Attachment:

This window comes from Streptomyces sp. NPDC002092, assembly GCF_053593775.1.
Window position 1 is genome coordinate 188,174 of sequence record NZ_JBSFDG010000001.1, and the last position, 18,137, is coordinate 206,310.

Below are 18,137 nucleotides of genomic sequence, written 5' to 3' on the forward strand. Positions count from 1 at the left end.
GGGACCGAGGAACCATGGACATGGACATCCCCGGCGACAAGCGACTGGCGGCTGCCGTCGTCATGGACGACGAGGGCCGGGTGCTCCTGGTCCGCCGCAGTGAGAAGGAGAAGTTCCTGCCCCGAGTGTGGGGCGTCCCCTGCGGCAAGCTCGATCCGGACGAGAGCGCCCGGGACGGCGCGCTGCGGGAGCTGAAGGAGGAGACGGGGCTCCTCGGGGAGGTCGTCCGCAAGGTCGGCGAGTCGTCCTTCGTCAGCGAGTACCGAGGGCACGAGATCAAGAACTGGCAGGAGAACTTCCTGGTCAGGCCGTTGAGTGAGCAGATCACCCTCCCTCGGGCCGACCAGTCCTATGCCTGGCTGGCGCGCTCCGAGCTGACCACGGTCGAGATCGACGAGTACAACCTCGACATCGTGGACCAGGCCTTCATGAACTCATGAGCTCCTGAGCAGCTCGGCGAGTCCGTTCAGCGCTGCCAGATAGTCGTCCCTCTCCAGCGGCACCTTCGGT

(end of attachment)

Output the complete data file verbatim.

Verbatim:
This window comes from Streptomyces sp. NPDC002092, assembly GCF_053593775.1.
Window position 1 is genome coordinate 188,174 of sequence record NZ_JBSFDG010000001.1, and the last position, 18,137, is coordinate 206,310.

Below are 18,137 nucleotides of genomic sequence, written 5' to 3' on the forward strand. Positions count from 1 at the left end.
GGGACCGAGGAACCATGGACATGGACATCCCCGGCGACAAGCGACTGGCGGCTGCCGTCGTCATGGACGACGAGGGCCGGGTGCTCCTGGTCCGCCGCAGTGAGAAGGAGAAGTTCCTGCCCCGAGTGTGGGGCGTCCCCTGCGGCAAGCTCGATCCGGACGAGAGCGCCCGGGACGGCGCGCTGCGGGAGCTGAAGGAGGAGACGGGGCTCCTCGGGGAGGTCGTCCGCAAGGTCGGCGAGTCGTCCTTCGTCAGCGAGTACCGAGGGCACGAGATCAAGAACTGGCAGGAGAACTTCCTGGTCAGGCCGTTGAGTGAGCAGATCACCCTCCCTCGGGCCGACCAGTCCTATGCCTGGCTGGCGCGCTCCGAGCTGACCACGGTCGAGATCGACGAGTACAACCTCGACATCGTGGACCAGGCCTTCATGAACTCATGAGCTCCTGAGCAGCTCGGCGAGTCCGTTCAGCGCTGCCAGATAGTCGTCCCTCTCCAGCGGCACCTTCGGT